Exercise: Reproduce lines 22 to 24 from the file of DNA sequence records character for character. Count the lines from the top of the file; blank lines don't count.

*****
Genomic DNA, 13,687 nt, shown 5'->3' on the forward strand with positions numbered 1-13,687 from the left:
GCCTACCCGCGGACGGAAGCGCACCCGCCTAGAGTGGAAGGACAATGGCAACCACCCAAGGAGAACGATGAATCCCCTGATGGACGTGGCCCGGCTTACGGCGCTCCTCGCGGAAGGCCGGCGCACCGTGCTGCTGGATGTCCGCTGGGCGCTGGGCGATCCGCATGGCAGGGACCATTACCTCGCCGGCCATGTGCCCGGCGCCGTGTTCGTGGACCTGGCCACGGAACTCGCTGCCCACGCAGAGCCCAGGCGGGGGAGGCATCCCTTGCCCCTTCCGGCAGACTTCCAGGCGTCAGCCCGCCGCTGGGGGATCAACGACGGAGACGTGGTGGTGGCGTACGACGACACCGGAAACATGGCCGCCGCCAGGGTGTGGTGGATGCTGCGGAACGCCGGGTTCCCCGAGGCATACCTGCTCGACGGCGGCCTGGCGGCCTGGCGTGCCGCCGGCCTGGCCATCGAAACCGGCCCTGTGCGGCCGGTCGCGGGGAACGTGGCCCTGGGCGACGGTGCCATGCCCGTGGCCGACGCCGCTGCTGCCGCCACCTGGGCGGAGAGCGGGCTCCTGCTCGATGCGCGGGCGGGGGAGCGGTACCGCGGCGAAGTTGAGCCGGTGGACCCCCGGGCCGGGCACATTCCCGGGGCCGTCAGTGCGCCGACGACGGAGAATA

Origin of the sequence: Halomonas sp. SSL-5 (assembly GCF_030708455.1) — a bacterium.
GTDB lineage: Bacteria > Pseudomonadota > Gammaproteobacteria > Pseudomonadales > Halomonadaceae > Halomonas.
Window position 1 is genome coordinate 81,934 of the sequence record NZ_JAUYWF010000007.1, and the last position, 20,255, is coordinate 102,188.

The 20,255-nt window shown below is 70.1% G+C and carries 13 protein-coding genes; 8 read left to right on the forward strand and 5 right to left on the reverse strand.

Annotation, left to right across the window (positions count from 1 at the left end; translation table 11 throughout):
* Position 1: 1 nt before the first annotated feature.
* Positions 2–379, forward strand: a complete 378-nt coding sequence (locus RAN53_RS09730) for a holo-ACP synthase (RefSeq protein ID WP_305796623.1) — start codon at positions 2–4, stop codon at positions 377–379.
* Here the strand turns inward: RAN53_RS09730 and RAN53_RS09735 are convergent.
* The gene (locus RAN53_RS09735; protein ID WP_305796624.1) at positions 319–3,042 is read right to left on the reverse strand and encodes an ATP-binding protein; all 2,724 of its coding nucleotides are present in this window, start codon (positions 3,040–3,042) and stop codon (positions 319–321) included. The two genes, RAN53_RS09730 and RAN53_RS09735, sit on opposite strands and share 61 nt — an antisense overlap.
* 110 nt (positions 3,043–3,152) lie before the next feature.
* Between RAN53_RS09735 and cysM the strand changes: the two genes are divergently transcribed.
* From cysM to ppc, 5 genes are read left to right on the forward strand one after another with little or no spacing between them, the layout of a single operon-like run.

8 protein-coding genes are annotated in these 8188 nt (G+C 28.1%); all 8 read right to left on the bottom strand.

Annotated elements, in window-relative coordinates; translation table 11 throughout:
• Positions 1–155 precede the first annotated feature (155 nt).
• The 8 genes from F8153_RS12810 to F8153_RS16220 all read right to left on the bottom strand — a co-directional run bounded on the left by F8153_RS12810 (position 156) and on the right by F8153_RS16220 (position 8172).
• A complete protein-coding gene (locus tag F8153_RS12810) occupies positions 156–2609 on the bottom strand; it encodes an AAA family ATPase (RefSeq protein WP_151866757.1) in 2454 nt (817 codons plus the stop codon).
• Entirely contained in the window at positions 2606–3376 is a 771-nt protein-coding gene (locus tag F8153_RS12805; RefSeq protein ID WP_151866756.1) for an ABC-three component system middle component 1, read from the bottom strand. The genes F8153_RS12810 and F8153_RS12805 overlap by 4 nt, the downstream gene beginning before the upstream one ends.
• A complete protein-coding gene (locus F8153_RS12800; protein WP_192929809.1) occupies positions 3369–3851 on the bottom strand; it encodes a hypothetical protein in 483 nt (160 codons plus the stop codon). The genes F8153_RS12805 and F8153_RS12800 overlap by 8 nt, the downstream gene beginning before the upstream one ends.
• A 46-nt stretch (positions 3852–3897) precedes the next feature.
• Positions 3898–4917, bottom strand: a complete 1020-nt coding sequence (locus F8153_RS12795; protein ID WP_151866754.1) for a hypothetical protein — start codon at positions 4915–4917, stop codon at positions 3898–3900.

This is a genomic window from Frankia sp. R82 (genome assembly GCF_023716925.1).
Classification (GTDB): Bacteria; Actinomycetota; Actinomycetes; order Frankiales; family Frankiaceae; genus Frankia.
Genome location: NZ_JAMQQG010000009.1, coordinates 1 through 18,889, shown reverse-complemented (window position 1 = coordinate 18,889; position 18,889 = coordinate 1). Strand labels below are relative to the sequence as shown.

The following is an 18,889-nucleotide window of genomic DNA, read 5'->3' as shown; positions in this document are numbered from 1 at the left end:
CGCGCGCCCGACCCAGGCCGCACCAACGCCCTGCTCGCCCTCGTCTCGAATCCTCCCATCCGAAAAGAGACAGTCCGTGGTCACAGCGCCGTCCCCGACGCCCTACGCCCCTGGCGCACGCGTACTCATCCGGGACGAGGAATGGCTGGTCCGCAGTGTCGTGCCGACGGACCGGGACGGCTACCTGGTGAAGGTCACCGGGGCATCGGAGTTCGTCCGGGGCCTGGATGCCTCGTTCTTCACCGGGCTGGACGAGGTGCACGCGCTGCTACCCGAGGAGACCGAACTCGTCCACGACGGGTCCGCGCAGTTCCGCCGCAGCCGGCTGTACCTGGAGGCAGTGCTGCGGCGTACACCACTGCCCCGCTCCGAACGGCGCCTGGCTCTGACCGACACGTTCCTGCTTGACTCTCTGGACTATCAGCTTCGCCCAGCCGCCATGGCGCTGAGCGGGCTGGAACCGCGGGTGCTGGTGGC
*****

• A 46-nt stretch (positions 3852–3897) precedes the next feature.
• Positions 3898–4917, bottom strand: a complete 1020-nt coding sequence (locus F8153_RS12795; protein ID WP_151866754.1) for a hypothetical protein — start codon at positions 4915–4917, stop codon at positions 3898–3900.

This is a genomic window from Frankia sp. R82 (genome assembly GCF_023716925.1).